As dusk fell at long last, after sending a child into my rafters, bringing over a younger brother to consult, and twisting every wire into every other wire at least twice, the magical—the impossible—happened.  The single fluorescent tube that Idi had installed in my salon flickered into life.  I leapt up, whooping, and a cheer went around the remaining bystanders.  The twentieth century had arrived.  I celebrated by screening Tarzan the next night for an exponentially expanding crowd of children; by the end of the movie, there were kids outside my door with their noses pressed against the screen in an impromptu standing room.  When the credits rolled and I shooed them all home, they wandered off in a happy daze, letting loose with Tarzan’s signature jungle cry.  The next day I was hearing yodels from the other side of the quartier.  I may live to regret my choice of films.

It’s been a little over a week now, and it’s incredible how electricity has changed my life here.  Robert Mann, although presumably extrapolating rather than speaking from experience, was not far off.  I haven’t had the chance to buy more light bulbs, but even having one means I can read, or write, or generally do things after 6:00 p.m. without hunching over a flickering candle or a single solar lamp, straining my eyes to see text.  I find I detest fluorescent light (the glare and the light temperature feel industrial), so I alternate between leaving the light on and voluntarily going back to candles if I’m not trying to read.  Call me a Luddite.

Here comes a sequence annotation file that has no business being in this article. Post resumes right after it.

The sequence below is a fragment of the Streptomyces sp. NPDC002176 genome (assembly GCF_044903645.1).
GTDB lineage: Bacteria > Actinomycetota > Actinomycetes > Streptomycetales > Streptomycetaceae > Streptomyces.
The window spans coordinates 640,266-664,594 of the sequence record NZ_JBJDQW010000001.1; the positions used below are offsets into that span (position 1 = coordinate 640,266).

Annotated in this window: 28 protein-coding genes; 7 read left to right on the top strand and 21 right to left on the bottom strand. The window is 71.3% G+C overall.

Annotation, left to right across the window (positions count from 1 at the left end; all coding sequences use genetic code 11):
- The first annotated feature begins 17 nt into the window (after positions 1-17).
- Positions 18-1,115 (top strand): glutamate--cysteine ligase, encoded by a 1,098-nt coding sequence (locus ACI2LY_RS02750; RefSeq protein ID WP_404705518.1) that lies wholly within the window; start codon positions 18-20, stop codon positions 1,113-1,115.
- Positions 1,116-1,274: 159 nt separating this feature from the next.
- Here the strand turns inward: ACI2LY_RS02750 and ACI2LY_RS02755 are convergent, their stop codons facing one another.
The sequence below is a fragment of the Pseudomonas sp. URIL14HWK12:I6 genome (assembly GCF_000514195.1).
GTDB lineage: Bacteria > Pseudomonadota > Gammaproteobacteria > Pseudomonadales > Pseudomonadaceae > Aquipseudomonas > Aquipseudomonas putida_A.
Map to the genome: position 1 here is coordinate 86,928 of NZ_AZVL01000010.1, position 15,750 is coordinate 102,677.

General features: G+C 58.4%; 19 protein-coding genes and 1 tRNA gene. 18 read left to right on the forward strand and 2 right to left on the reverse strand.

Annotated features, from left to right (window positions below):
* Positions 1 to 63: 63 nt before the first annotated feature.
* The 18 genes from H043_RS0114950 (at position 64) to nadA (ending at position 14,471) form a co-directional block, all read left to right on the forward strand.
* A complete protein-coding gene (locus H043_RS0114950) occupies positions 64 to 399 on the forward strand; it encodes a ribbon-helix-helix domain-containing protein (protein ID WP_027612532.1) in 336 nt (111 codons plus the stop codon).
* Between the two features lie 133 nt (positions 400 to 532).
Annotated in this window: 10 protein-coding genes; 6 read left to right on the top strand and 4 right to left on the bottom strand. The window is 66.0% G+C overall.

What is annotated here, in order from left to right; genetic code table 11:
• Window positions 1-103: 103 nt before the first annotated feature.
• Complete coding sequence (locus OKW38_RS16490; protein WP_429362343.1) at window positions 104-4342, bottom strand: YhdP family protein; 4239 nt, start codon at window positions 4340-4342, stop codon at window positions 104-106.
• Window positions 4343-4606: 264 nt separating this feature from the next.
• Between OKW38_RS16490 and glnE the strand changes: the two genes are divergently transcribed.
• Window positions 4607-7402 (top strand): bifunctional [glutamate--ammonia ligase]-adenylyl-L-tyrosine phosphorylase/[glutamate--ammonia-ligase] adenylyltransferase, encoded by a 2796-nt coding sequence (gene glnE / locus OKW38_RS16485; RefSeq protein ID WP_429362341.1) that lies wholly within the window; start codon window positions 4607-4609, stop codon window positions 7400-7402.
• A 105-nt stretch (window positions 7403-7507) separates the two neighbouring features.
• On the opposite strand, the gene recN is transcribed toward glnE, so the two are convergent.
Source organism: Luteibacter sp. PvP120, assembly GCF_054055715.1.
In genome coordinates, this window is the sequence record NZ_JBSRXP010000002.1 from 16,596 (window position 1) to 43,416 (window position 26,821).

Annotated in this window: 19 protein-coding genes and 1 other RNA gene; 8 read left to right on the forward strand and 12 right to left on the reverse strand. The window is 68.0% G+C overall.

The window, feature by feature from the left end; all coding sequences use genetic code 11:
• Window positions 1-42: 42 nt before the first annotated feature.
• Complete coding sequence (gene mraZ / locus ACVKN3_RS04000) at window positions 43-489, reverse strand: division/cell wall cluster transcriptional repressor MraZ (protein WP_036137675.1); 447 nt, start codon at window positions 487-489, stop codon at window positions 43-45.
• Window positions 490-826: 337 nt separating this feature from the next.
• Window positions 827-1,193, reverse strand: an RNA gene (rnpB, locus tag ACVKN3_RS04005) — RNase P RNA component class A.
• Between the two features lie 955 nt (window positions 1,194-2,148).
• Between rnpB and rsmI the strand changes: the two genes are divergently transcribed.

At first I felt conflicted being part of the grid again—it assuaged my constant carbon-footprint guilt to know I was using no fossil fuels in the home—but being able to charge my computer, which I was never able to manage with my small solar array, is an undeniable benefit.  In the space of a week I went from inwardly scorning those volunteers who spend their service hunched in front of a screen watching hours and hours of television to being one of those volunteers, eagerly drinking in the second season of Newsroom and half a season of Firefly (incidentally, fellow nerds, why did no one ever tell me how good that show is?  How tragic that it only lasted 14 episodes).  Now that I’ve given myself a week of gorging, I’m trying to pull back from the edge.  Television can be great, don’t get me wrong, but it was also kind of nice to be screen free for the only time in my life.  I painted much more and read dozens more books in the past year than I ever would have had movie nights been an option, and I don’t want to lose that creative inquiry the minute I can re-glue myself to the boob tube.

I also find I’m more inclined to communicate when I can pre-write blogs and emails in word documents, rather than scratching them out by hand, only to be re-typed later.  I’m more organized about work when my thoughts about projects can be put into formal plans and spreadsheets, rather than jotted on stacks of loose papers and sticky notes.  Like many volunteers, I definitely get a perverse pride out of living in hardship conditions—but technology is progress, and progress is good.